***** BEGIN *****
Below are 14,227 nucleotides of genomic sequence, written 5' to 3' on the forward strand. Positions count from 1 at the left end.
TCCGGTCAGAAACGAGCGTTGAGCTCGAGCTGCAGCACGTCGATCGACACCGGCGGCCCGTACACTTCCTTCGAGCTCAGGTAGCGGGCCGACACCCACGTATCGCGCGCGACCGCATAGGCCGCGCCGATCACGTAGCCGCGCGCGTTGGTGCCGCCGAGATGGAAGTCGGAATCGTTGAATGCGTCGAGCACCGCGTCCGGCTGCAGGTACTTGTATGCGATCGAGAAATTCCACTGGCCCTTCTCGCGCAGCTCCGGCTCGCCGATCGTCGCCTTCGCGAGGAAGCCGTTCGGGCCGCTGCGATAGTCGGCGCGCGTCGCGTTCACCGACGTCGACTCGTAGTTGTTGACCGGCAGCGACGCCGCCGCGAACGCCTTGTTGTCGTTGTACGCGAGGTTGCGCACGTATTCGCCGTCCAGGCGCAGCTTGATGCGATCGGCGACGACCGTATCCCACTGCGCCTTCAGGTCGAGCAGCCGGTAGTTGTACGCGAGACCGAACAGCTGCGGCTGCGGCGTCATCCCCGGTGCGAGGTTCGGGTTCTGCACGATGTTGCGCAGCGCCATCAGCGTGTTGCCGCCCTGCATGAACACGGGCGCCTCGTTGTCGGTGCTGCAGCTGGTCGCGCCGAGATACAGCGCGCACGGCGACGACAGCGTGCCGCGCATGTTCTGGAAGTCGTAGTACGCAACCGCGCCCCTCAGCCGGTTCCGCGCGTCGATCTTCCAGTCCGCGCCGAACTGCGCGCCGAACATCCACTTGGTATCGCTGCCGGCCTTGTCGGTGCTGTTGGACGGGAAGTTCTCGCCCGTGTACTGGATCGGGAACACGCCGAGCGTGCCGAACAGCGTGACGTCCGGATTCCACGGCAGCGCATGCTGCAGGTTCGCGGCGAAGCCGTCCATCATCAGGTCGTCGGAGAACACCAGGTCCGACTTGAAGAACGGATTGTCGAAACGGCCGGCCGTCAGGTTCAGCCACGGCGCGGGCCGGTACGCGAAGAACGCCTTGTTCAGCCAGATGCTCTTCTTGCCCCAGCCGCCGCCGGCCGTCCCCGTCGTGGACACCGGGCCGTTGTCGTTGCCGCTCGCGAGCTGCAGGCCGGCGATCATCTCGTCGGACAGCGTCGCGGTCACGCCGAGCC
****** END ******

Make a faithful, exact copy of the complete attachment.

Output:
Below are 14,227 nucleotides of genomic sequence, written 5' to 3' on the forward strand. Positions count from 1 at the left end.
TCCGGTCAGAAACGAGCGTTGAGCTCGAGCTGCAGCACGTCGATCGACACCGGCGGCCCGTACACTTCCTTCGAGCTCAGGTAGCGGGCCGACACCCACGTATCGCGCGCGACCGCATAGGCCGCGCCGATCACGTAGCCGCGCGCGTTGGTGCCGCCGAGATGGAAGTCGGAATCGTTGAATGCGTCGAGCACCGCGTCCGGCTGCAGGTACTTGTATGCGATCGAGAAATTCCACTGGCCCTTCTCGCGCAGCTCCGGCTCGCCGATCGTCGCCTTCGCGAGGAAGCCGTTCGGGCCGCTGCGATAGTCGGCGCGCGTCGCGTTCACCGACGTCGACTCGTAGTTGTTGACCGGCAGCGACGCCGCCGCGAACGCCTTGTTGTCGTTGTACGCGAGGTTGCGCACGTATTCGCCGTCCAGGCGCAGCTTGATGCGATCGGCGACGACCGTATCCCACTGCGCCTTCAGGTCGAGCAGCCGGTAGTTGTACGCGAGACCGAACAGCTGCGGCTGCGGCGTCATCCCCGGTGCGAGGTTCGGGTTCTGCACGATGTTGCGCAGCGCCATCAGCGTGTTGCCGCCCTGCATGAACACGGGCGCCTCGTTGTCGGTGCTGCAGCTGGTCGCGCCGAGATACAGCGCGCACGGCGACGACAGCGTGCCGCGCATGTTCTGGAAGTCGTAGTACGCAACCGCGCCCCTCAGCCGGTTCCGCGCGTCGATCTTCCAGTCCGCGCCGAACTGCGCGCCGAACATCCACTTGGTATCGCTGCCGGCCTTGTCGGTGCTGTTGGACGGGAAGTTCTCGCCCGTGTACTGGATCGGGAACACGCCGAGCGTGCCGAACAGCGTGACGTCCGGATTCCACGGCAGCGCATGCTGCAGGTTCGCGGCGAAGCCGTCCATCATCAGGTCGTCGGAGAACACCAGGTCCGACTTGAAGAACGGATTGTCGAAACGGCCGGCCGTCAGGTTCAGCCACGGCGCGGGCCGGTACGCGAAGAACGCCTTGTTCAGCCAGATGCTCTTCTTGCCCCAGCCGCCGCCGGCCGTCCCCGTCGTGGACACCGGGCCGTTGTCGTTGCCGCTCGCGAGCTGCAGGCCGGCGATCATCTCGTCGGACAGCGTCGCGGTCACGCCGAGCC